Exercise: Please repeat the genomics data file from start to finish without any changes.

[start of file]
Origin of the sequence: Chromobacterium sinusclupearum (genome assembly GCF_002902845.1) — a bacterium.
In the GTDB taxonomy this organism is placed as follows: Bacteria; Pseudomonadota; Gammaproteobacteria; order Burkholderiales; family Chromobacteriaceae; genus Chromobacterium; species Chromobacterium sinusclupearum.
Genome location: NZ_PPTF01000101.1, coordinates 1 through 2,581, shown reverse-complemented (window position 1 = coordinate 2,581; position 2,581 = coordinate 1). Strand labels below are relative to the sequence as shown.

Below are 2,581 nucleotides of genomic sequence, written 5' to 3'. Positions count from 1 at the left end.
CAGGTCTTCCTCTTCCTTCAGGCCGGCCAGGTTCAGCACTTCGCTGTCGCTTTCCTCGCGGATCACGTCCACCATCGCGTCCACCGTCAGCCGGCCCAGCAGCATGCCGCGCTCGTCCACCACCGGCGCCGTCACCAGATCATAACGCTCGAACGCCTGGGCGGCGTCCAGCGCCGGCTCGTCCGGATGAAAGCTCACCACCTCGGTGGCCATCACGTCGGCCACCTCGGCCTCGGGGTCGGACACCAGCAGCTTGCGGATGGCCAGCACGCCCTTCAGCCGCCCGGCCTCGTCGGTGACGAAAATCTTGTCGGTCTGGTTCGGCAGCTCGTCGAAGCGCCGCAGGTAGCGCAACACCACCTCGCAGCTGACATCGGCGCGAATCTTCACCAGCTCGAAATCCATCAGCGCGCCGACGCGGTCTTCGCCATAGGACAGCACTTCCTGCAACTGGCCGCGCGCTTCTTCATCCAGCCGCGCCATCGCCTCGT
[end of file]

Origin of the sequence: Chromobacterium sinusclupearum (genome assembly GCF_002902845.1) — a bacterium.
In the GTDB taxonomy this organism is placed as follows: Bacteria; Pseudomonadota; Gammaproteobacteria; order Burkholderiales; family Chromobacteriaceae; genus Chromobacterium; species Chromobacterium sinusclupearum.
Genome location: NZ_PPTF01000101.1, coordinates 1 through 2,581, shown reverse-complemented (window position 1 = coordinate 2,581; position 2,581 = coordinate 1). Strand labels below are relative to the sequence as shown.

Below are 2,581 nucleotides of genomic sequence, written 5' to 3'. Positions count from 1 at the left end.
CAGGTCTTCCTCTTCCTTCAGGCCGGCCAGGTTCAGCACTTCGCTGTCGCTTTCCTCGCGGATCACGTCCACCATCGCGTCCACCGTCAGCCGGCCCAGCAGCATGCCGCGCTCGTCCACCACCGGCGCCGTCACCAGATCATAACGCTCGAACGCCTGGGCGGCGTCCAGCGCCGGCTCGTCCGGATGAAAGCTCACCACCTCGGTGGCCATCACGTCGGCCACCTCGGCCTCGGGGTCGGACACCAGCAGCTTGCGGATGGCCAGCACGCCCTTCAGCCGCCCGGCCTCGTCGGTGACGAAAATCTTGTCGGTCTGGTTCGGCAGCTCGTCGAAGCGCCGCAGGTAGCGCAACACCACCTCGCAGCTGACATCGGCGCGAATCTTCACCAGCTCGAAATCCATCAGCGCGCCGACGCGGTCTTCGCCATAGGACAGCACTTCCTGCAACTGGCCGCGCGCTTCTTCATCCAGCCGCGCCATCGCCTCGT